But rumors spread and my name was out. The fraternity was notified that they were being investigated and my rapist dropped my name because he assumed they were being investigated regarding my rape, when really, they were only being investigated for misconduct since I never gave the university any information regarding my experience. The fraternity made an effort to spread lies about me in order to discredit my name, some of the lies being that I agreed that he didn’t rape me and that I was doing this solely to make a statement as a self-proclaimed feminist. Members of the fraternity would all follow me at once on Instagram, which I can only assume was their way of harassing me. Slowly, I became labeled to many as the “rape girl.” One woman said that she doesn’t stand behind posers like me who lie about rape to make themselves feel better about a mistake.
I don’t understand why I am not believed or why anyone could think I did this for attention. I never wanted him to get in trouble, because I knew in doing so I would have to go through countless months of court dates and interviews. I mentally couldn’t have handled that. I never formally filed a complaint against him. But, by biting the bullet, I took the ridicule along with it.
They say I did this for attention, that I wanted to prove a point, that I lied, that I asked for it, when in fact, everything I did was solely so that I wouldn’t get ANY attention from this. I tried going through this alone for as long as I could, but the scariest thing was being alone with my thoughts.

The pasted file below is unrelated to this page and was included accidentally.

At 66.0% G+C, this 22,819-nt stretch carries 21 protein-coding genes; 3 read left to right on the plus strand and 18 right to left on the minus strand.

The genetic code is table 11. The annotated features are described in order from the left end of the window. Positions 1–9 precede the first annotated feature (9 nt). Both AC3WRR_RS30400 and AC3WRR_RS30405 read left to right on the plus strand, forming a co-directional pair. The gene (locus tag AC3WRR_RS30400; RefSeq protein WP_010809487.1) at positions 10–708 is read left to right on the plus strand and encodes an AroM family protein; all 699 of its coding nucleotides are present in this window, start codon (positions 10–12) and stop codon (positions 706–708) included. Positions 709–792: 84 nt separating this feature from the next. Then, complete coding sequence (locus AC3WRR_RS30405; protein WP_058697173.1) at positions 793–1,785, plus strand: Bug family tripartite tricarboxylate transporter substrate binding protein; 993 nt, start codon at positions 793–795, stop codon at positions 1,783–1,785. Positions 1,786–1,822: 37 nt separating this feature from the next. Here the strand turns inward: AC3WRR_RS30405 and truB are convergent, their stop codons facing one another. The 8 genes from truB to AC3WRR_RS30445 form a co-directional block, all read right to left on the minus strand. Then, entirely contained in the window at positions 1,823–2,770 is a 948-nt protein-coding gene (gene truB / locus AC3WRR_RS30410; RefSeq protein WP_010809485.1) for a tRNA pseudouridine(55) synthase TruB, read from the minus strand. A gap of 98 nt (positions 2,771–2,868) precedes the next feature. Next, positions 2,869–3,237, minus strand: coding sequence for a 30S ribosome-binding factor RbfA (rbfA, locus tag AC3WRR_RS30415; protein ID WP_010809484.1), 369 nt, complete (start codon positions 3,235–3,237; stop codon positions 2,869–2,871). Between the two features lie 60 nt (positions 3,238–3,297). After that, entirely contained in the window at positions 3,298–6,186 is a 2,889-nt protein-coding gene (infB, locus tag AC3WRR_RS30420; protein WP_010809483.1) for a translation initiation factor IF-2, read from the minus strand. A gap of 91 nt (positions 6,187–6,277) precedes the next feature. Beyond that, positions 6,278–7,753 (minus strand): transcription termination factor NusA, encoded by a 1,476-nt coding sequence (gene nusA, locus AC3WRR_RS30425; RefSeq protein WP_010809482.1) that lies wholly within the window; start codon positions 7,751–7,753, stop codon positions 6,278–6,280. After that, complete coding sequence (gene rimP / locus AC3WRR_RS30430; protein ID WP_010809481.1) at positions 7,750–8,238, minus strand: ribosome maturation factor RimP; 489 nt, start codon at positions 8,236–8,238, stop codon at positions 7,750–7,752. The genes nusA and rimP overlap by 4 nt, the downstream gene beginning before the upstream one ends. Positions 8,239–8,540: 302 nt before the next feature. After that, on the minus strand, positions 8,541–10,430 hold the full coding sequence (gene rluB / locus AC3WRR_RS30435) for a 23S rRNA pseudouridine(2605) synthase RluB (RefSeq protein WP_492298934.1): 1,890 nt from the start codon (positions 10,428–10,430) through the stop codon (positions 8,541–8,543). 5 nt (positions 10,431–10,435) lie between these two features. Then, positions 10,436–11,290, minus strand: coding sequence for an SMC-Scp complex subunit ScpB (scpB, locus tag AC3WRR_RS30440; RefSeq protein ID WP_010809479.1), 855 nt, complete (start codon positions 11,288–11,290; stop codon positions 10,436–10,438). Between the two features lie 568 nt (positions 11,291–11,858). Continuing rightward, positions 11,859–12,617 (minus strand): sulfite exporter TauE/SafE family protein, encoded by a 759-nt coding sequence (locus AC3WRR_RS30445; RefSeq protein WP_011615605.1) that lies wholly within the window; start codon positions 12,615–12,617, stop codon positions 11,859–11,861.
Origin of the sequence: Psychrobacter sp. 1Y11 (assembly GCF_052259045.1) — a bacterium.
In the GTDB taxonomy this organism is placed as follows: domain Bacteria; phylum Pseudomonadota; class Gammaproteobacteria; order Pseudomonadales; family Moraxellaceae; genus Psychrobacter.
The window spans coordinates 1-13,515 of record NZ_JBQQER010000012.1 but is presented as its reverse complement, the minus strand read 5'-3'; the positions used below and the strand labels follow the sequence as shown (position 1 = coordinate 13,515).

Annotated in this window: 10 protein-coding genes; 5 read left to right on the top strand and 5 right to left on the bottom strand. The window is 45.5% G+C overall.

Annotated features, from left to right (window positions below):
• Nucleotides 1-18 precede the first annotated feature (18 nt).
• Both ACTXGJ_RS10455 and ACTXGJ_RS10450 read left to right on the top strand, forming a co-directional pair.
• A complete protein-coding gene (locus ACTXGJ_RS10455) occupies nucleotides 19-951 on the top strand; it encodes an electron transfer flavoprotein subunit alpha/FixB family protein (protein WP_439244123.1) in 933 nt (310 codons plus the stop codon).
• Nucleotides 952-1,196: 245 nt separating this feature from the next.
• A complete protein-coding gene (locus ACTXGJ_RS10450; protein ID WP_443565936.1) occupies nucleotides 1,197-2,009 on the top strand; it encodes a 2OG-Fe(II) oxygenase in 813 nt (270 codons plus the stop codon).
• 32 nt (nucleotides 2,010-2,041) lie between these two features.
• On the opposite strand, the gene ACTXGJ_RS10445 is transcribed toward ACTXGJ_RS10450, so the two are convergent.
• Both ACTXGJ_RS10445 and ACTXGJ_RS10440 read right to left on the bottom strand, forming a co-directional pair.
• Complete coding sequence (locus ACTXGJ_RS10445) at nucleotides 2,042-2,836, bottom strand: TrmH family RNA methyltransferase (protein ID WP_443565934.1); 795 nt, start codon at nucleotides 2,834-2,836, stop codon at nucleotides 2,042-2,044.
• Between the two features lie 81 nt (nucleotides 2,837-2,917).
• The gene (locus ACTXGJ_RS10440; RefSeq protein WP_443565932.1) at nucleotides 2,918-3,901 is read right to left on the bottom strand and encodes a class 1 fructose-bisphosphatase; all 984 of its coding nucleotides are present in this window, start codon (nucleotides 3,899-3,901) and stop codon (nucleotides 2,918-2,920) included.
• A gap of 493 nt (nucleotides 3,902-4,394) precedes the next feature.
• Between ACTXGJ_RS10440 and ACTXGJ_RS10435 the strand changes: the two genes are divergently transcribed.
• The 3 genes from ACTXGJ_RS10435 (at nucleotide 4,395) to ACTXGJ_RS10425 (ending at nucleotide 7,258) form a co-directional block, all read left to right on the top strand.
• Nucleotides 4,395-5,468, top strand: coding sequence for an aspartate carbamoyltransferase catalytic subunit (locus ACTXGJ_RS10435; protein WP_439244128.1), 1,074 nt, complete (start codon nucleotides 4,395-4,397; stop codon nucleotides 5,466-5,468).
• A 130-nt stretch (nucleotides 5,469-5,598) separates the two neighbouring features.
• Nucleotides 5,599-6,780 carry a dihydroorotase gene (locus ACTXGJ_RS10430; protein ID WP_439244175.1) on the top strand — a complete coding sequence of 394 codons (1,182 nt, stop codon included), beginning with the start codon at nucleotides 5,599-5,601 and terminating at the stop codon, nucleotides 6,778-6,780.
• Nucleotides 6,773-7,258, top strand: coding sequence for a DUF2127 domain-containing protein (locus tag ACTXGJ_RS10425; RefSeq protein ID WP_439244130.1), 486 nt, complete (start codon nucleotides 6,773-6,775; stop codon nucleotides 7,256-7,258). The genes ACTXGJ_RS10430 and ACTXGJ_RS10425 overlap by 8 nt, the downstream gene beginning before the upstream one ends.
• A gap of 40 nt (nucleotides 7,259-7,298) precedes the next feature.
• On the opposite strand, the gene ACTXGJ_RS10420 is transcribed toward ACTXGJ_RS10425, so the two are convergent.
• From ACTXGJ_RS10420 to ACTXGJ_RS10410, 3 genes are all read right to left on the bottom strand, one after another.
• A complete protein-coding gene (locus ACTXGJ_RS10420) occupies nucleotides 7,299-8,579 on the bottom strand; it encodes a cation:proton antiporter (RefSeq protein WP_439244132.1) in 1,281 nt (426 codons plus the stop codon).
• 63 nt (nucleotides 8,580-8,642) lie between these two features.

If this were my drunken mistake, then please tell me why I prayed to a God I didn’t believe in every night to end my suffering, because I didn’t want to live anymore.
Why did I throw up for three days straight after my rape from my body rejecting food?
Why did I have to have panic attacks every single day and woke up every single night crying hysterically in cold sweats from nightmares I had?
Why do I get flashbacks of my rapist yelling at me?
Why did I have bruises on my arms from his hands holding me down?
Please tell me why I can’t look at my body in the mirror without crying.
Tell me why I feel so disconnected from myself, like my body isn’t mine anymore.
I need to know why I can’t show intimacy anymore.
Let me know why I couldn’t look my mother in the eyes for a month because all I could think about was how broken she would be when she finds out.
I guess that’s all just normal, right?
I am a victim of sexual assault. I NEVER pressed charges, I NEVER reported to Title IX, I NEVER willingly shared my rapist’s name; in fact, I stopped working with the university because I couldn’t handle the mental strain anymore. Yet, I still am mocked by people who don’t know my situation at all. So, if I wanted this for attention, my rapist would be in jail right now and I would feel fine. Unfortunately, I don’t want this for attention. All I want is to feel normal and NOT like a victim.
The thing about rape is that no one can see your wound, but you suffer from it every day. A man made a decision to have power over me without my say, yet I have to live with his consequences and he is fine.
To those who don’t believe me, know that by mocking this rape you are burying the little girl who died deeper and deeper so that she can never rise up again.
All she ever needed was for someone to say it was all going to be okay.
L. Elaine is a current college student pursuing Political Science and Women and Gender Studies. She now is a crisis counselor for sexual assault and domestic abuse survivors at a local nonprofit and is a board member for her university’s Women’s Resource Center.